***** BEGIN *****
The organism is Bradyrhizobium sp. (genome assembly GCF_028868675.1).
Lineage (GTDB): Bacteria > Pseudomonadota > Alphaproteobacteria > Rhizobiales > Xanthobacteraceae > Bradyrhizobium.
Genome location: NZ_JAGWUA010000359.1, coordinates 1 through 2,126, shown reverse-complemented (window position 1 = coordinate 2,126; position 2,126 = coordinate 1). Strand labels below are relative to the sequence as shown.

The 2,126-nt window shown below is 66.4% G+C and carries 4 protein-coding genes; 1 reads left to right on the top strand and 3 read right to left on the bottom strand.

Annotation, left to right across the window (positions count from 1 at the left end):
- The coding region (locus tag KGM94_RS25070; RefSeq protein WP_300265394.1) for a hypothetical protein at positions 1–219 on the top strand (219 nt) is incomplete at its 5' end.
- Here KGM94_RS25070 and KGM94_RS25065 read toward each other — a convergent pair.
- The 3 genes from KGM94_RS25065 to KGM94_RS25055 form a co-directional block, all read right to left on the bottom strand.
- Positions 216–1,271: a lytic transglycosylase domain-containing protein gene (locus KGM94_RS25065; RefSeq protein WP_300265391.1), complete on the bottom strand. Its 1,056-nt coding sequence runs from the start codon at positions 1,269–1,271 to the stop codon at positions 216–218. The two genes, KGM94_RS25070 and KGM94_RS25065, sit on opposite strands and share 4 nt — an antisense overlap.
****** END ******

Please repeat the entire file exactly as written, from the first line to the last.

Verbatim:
The organism is Bradyrhizobium sp. (genome assembly GCF_028868675.1).
Lineage (GTDB): Bacteria > Pseudomonadota > Alphaproteobacteria > Rhizobiales > Xanthobacteraceae > Bradyrhizobium.
Genome location: NZ_JAGWUA010000359.1, coordinates 1 through 2,126, shown reverse-complemented (window position 1 = coordinate 2,126; position 2,126 = coordinate 1). Strand labels below are relative to the sequence as shown.

The 2,126-nt window shown below is 66.4% G+C and carries 4 protein-coding genes; 1 reads left to right on the top strand and 3 read right to left on the bottom strand.

Annotation, left to right across the window (positions count from 1 at the left end):
- The coding region (locus tag KGM94_RS25070; RefSeq protein WP_300265394.1) for a hypothetical protein at positions 1–219 on the top strand (219 nt) is incomplete at its 5' end.
- Here KGM94_RS25070 and KGM94_RS25065 read toward each other — a convergent pair.
- The 3 genes from KGM94_RS25065 to KGM94_RS25055 form a co-directional block, all read right to left on the bottom strand.
- Positions 216–1,271: a lytic transglycosylase domain-containing protein gene (locus KGM94_RS25065; RefSeq protein WP_300265391.1), complete on the bottom strand. Its 1,056-nt coding sequence runs from the start codon at positions 1,269–1,271 to the stop codon at positions 216–218. The two genes, KGM94_RS25070 and KGM94_RS25065, sit on opposite strands and share 4 nt — an antisense overlap.